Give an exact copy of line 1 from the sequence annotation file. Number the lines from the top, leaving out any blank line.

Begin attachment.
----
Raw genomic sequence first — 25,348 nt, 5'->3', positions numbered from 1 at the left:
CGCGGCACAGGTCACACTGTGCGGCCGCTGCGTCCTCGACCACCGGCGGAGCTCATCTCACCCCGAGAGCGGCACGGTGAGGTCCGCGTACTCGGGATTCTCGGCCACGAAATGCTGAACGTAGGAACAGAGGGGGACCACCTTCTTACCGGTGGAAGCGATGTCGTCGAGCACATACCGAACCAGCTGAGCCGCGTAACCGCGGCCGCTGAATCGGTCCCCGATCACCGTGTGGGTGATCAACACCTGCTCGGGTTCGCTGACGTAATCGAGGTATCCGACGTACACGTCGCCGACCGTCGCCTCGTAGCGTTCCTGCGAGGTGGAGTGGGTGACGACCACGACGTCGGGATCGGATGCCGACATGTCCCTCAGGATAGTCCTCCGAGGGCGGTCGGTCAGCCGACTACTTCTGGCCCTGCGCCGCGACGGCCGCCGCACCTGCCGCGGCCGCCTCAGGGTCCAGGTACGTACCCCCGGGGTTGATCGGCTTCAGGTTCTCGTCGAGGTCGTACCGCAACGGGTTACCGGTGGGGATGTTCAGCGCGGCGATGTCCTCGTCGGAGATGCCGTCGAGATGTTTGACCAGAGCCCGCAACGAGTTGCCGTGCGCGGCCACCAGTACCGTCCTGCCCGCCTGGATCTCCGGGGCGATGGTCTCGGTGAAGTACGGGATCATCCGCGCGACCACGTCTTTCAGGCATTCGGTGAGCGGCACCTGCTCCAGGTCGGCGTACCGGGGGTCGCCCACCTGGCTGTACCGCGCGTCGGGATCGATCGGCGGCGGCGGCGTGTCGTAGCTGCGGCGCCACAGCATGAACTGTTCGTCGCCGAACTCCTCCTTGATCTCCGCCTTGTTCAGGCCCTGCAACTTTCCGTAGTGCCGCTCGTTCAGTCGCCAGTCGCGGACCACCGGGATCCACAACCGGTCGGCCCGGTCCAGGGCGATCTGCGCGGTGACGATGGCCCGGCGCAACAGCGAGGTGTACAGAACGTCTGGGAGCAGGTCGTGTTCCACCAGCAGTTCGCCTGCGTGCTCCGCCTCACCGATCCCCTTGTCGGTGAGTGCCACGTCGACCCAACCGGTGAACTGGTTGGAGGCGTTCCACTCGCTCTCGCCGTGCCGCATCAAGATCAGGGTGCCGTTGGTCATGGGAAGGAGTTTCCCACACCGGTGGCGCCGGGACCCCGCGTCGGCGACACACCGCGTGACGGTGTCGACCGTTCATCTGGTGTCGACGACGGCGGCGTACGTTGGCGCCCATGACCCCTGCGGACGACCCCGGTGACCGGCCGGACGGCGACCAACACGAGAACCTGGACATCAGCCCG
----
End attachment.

Raw genomic sequence first — 25,348 nt, 5'->3', positions numbered from 1 at the left: